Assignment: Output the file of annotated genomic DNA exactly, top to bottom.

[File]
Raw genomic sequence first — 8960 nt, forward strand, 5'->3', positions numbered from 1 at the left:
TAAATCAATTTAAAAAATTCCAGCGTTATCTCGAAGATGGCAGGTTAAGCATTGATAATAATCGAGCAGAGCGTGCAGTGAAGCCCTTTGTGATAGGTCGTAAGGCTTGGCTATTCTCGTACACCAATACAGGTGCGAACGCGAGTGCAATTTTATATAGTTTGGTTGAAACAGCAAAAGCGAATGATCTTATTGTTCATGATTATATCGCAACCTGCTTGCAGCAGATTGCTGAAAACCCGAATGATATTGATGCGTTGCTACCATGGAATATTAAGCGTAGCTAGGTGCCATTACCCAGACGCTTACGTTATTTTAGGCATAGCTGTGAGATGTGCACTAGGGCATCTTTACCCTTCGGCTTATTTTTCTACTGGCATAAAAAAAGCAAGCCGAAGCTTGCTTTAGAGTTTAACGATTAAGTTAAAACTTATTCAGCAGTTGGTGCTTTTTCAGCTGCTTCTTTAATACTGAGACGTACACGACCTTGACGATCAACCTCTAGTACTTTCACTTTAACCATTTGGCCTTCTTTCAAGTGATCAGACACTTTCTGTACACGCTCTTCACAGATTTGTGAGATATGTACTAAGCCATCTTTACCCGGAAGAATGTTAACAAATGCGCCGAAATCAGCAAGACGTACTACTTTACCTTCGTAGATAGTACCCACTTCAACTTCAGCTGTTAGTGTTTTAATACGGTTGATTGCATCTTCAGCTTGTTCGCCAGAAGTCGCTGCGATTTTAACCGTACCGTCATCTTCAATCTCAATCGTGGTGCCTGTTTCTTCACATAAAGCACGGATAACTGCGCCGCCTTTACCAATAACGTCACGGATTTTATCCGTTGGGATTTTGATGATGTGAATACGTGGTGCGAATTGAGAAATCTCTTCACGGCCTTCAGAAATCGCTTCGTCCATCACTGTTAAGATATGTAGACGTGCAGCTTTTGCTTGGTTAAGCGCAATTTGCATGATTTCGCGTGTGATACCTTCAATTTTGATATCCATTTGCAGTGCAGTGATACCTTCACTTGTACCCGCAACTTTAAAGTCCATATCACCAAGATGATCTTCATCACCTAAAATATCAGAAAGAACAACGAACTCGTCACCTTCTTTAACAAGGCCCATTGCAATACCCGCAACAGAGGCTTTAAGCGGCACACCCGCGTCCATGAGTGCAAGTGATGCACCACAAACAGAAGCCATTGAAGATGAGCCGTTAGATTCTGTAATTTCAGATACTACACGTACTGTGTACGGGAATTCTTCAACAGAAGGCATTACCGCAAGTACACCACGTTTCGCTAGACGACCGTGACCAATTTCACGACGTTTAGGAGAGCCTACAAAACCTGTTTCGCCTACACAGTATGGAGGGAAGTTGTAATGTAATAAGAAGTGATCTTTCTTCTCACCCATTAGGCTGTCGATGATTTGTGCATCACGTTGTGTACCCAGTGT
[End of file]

Raw genomic sequence first — 8960 nt, forward strand, 5'->3', positions numbered from 1 at the left:
TAAATCAATTTAAAAAATTCCAGCGTTATCTCGAAGATGGCAGGTTAAGCATTGATAATAATCGAGCAGAGCGTGCAGTGAAGCCCTTTGTGATAGGTCGTAAGGCTTGGCTATTCTCGTACACCAATACAGGTGCGAACGCGAGTGCAATTTTATATAGTTTGGTTGAAACAGCAAAAGCGAATGATCTTATTGTTCATGATTATATCGCAACCTGCTTGCAGCAGATTGCTGAAAACCCGAATGATATTGATGCGTTGCTACCATGGAATATTAAGCGTAGCTAGGTGCCATTACCCAGACGCTTACGTTATTTTAGGCATAGCTGTGAGATGTGCACTAGGGCATCTTTACCCTTCGGCTTATTTTTCTACTGGCATAAAAAAAGCAAGCCGAAGCTTGCTTTAGAGTTTAACGATTAAGTTAAAACTTATTCAGCAGTTGGTGCTTTTTCAGCTGCTTCTTTAATACTGAGACGTACACGACCTTGACGATCAACCTCTAGTACTTTCACTTTAACCATTTGGCCTTCTTTCAAGTGATCAGACACTTTCTGTACACGCTCTTCACAGATTTGTGAGATATGTACTAAGCCATCTTTACCCGGAAGAATGTTAACAAATGCGCCGAAATCAGCAAGACGTACTACTTTACCTTCGTAGATAGTACCCACTTCAACTTCAGCTGTTAGTGTTTTAATACGGTTGATTGCATCTTCAGCTTGTTCGCCAGAAGTCGCTGCGATTTTAACCGTACCGTCATCTTCAATCTCAATCGTGGTGCCTGTTTCTTCACATAAAGCACGGATAACTGCGCCGCCTTTACCAATAACGTCACGGATTTTATCCGTTGGGATTTTGATGATGTGAATACGTGGTGCGAATTGAGAAATCTCTTCACGGCCTTCAGAAATCGCTTCGTCCATCACTGTTAAGATATGTAGACGTGCAGCTTTTGCTTGGTTAAGCGCAATTTGCATGATTTCGCGTGTGATACCTTCAATTTTGATATCCATTTGCAGTGCAGTGATACCTTCACTTGTACCCGCAACTTTAAAGTCCATATCACCAAGATGATCTTCATCACCTAAAATATCAGAAAGAACAACGAACTCGTCACCTTCTTTAACAAGGCCCATTGCAATACCCGCAACAGAGGCTTTAAGCGGCACACCCGCGTCCATGAGTGCAAGTGATGCACCACAAACAGAAGCCATTGAAGATGAGCCGTTAGATTCTGTAATTTCAGATACTACACGTACTGTGTACGGGAATTCTTCAACAGAAGGCATTACCGCAAGTACACCACGTTTCGCTAGACGACCGTGACCAATTTCACGACGTTTAGGAGAGCCTACAAAACCTGTTTCGCCTACACAGTATGGAGGGAAGTTGTAATGTAATAAGAAGTGATCTTTCTTCTCACCCATTAGGCTGTCGATGATTTGTGCATCACGTTGTGTACCCAGTGT